At root is the Proto-Indo-European *wi-ro-, meaning, as I’m sure you’ve deduced, “man.” As the American Heritage Dictionary of Indo-European Roots (AHD) comments: “The reconstructed word *wi-ro-, a derivative of *the root weiə-, ‘to be vigorous,’ was used especially of men in their capacity as warriors or as slaves. (Slaves were often captured warriors.)”
Gus has also kept good company. We saw it before in disgust. The base is the Proto-Indo-European *geus-, with the curious dual meanings of “taste” and “choose.” Choose and choice are descendants, as we saw, down the Germanic line, while the Italic route yielded gusto and gustatory.
In the case of Fergus, it features the Celtic *gustu-, used in personal names. So, Fergus, the AHD observes, means “having the strength of men,” via Old Irish gus for “strength.”
So, Fergus is literally “man-strength.” And the question Ferguson, Missouri is asking us is, in many ways, what really constitutes “having the strength of men”?
I was recently delighted to receive in the mail a copy of Punctuation..?, an illustrated guide to punctuation marks, published in 2012 by UK book designer, User design. At 35 pages, it concisely treats 23 distinct punctuation marks, from the everyday comma to the more arcane interpunct (inter·punct).
If at times imperfect, its explanations are accessible and helpful. Its illustrations are offhanded and whimsical. Its examples are light-hearteded and playful, refreshingly plain in the way they are drawn from ordinary life. And its design is clean and minimal.
There are a few curiosity-tickling factoids, too, such as its historical thumbnail of the medieval, paragraph-marking pilcrow (¶) or, more unusual to American eyes, the guillemet (« »), used on the European continent (and around the world) for quotation marks and named for a 16th-century French printer.
Speaking of differences, I also enjoyed several, small “huh’s” and “oh yeah’s,” recalling that, say, the American period is the British full stop, compelling me to appreciate that subtle geography of punctuation conventions.
I may not consult Punctuation..? for my punctuation questions, and nor would I consider its treatment authoritative, but that’s besides the point.
This book is a beautiful little art object and a well-made book–and I really enjoy it for that.
And the overall effect of its design, explanations, illustrations, and examples leaves me with a feeling of punctuation as–how should I describe it–intuitive. This is in part because the text is unpretentious and unthreatening, particularly in an age where still too many tout grammar as the ability to uphold historically arbitrary rules or bemoan “the end of English” because perfectly useful concepts like YOLO are codified in dictionaries.
But it is also in part because of the clever incorporation of the punctuation marks into its illustrations, such as the way the semicolon is used to link the illustrations, rendering the content the form, as seen below:
Punctuation can be so abstract and so intimidating. So I admire how Punctuation…?, infusing the marks into its images, makes punctuation concrete, and with a quiet simplicity. Punctuation is to serve our human communication needs, after all, not the other way around.
Here at the Mashed Radish, I resonate with that concreteness. I strive for it, working to pull out of word origins those core phenomena–those essential actions and objects, the raw materials of human language–preserved in our many words. To this end, what might the origins of some of the names for our punctuation marks reveal..? We’ll have a look in upcoming posts.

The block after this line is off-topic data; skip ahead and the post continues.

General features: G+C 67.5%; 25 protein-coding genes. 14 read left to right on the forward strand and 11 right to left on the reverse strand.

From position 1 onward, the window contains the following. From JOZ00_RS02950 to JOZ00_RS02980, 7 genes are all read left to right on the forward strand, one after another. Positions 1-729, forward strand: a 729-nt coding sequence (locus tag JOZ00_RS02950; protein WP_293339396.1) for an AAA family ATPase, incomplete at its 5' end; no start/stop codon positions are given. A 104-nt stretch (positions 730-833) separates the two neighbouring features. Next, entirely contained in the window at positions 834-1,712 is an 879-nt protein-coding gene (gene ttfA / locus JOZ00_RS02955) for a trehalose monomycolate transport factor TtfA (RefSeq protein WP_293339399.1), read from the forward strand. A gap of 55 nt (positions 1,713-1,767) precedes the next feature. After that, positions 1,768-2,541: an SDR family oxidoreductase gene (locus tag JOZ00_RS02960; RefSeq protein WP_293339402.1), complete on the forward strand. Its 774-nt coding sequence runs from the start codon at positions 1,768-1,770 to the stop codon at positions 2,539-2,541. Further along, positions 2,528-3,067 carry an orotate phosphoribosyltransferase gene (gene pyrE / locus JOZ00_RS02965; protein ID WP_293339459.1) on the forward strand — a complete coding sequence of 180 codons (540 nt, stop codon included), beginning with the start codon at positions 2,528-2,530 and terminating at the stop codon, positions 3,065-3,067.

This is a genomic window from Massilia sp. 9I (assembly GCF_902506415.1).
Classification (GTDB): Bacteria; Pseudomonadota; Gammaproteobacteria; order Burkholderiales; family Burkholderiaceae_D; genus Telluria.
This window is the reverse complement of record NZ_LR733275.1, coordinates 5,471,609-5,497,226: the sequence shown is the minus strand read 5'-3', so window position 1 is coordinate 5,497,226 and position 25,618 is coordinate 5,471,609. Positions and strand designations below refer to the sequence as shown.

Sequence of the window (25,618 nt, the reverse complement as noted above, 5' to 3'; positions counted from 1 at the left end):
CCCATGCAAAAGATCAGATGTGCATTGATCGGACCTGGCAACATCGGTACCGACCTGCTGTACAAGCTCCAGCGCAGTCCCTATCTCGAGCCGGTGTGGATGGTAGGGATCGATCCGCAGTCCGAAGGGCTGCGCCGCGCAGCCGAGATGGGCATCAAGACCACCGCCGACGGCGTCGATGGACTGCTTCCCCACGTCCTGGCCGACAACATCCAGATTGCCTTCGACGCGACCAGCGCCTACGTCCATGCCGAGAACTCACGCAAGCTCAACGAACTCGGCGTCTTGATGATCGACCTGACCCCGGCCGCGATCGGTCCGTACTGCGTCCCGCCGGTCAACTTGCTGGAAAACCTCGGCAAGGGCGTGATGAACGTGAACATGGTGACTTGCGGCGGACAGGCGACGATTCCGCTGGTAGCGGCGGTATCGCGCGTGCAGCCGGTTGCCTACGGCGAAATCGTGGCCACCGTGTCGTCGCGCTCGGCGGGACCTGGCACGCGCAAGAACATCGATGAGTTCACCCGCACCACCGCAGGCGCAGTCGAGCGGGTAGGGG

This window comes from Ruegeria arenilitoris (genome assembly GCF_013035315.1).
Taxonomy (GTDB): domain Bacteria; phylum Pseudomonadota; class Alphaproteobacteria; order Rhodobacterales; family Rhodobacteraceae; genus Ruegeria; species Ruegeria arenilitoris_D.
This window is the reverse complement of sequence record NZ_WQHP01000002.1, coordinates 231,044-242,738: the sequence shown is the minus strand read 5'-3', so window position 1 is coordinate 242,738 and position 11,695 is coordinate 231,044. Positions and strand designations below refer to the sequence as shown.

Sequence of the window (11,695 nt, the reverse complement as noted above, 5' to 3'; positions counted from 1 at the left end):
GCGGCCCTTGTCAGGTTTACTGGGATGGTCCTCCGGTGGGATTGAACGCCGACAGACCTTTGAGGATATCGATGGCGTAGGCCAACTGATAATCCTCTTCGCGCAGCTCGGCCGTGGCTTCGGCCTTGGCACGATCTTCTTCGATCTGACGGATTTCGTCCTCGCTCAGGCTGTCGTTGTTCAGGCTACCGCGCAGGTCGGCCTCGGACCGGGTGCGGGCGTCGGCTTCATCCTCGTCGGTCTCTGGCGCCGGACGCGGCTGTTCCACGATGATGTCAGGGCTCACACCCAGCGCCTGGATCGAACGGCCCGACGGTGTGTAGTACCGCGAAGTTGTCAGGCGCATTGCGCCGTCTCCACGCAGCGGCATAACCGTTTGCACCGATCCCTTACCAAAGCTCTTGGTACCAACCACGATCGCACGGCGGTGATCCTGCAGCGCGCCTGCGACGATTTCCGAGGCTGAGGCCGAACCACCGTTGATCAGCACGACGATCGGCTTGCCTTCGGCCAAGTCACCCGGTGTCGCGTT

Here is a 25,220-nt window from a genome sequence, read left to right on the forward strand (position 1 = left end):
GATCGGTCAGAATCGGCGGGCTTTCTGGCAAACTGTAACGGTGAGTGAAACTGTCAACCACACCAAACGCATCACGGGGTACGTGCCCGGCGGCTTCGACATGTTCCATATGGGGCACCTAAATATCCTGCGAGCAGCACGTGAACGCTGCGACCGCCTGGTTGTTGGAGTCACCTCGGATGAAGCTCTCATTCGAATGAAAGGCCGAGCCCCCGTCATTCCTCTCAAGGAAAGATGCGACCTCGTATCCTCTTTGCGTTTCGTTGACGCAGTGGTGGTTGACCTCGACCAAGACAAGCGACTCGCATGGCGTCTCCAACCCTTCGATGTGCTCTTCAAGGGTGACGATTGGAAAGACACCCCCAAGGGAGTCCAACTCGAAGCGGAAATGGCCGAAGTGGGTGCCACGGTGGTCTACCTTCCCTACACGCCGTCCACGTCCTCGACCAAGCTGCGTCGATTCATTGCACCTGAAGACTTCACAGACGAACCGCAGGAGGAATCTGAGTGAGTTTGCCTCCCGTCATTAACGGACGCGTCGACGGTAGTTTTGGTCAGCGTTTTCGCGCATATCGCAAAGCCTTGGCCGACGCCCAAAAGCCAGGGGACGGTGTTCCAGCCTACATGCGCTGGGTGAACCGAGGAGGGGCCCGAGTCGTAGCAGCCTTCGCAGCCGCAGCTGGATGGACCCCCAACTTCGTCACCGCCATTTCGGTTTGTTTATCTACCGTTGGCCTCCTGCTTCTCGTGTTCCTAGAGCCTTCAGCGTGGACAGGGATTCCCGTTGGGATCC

According to Mallory and Adams in The Oxford Introduction to Proto-Indo-European and the Proto-Indo-European World, there are 24 distinct verbs concerned with speaking in Proto-Indo-European. But if headlines these past weeks have been any measure, we all feel a bit speechless in our great many daughter Indo-European languages.
One such root for speech is *wed-, which Mallory and Adams gloss as “to raise one’s voice.”Oh, “the world may be too much with us; late and soon,” as Wordsworth moaned, but even he had to shout “Great God!” in that seismic volta.
In the Attic region of Ancient Greece, the famed Athenians there formed *wed– into oidos, a “singer” or “minstrel.” Indeed, that Romantic oidos John Keats versified many a great ode.
Some poets and actors of antiquity sang of the comic and were named komoidos. This comes from komos, meaning “a revel” or “merry-making”–or, properly, a “village festival,” according to Liddell and Scott’s seminal Greek dictionary. Latin borrowed the Greek komoidia to make comoedia, and English borrowed much later from French’s Latin-morphed comedie, staging comedy in the 14th century.
Others sang of the tragic, from tragos, a “he-goat.” This delivered tragodia or tragoidia, a “goat-song,” though this etymology is not settled. Mallory and Adams cite eight Proto-Indo-European roots for “goat,” four specifically meaning “he-goat.” Clearly, the goat–as sustenance and symbol–occupied a special, and frequently phallic, place in Indo-European life.
The Dramatic Goat
So, if “goat,” why goat? Liddell and Scott note that ancient Greek tragedy was originally a “goat song, because in early times a goat was the prize [in a competitive event], or because the actors were clothed in goat-skins.”
Others, including the great Aristotle himself, argue this tragospoints to the saturikon, the so-called satyric drama or satyr play, which featured tragic, though also comedic, tropes, motifs, and formulae involving satyrs, mythic creatures sometimes depicted as goat-legged men.
However, as The Oxford Classical Dictionary concludes, “tragoidia probably originally meant the song sung by singers at the sacrifice of a goat (in which the goat also may have been a prize), and has no inherent connection with the satyrs, who anyway were at this period more like horses than goats.”
Tragos traveled a similar path to komos toproduce tragedy.
Ode to Odes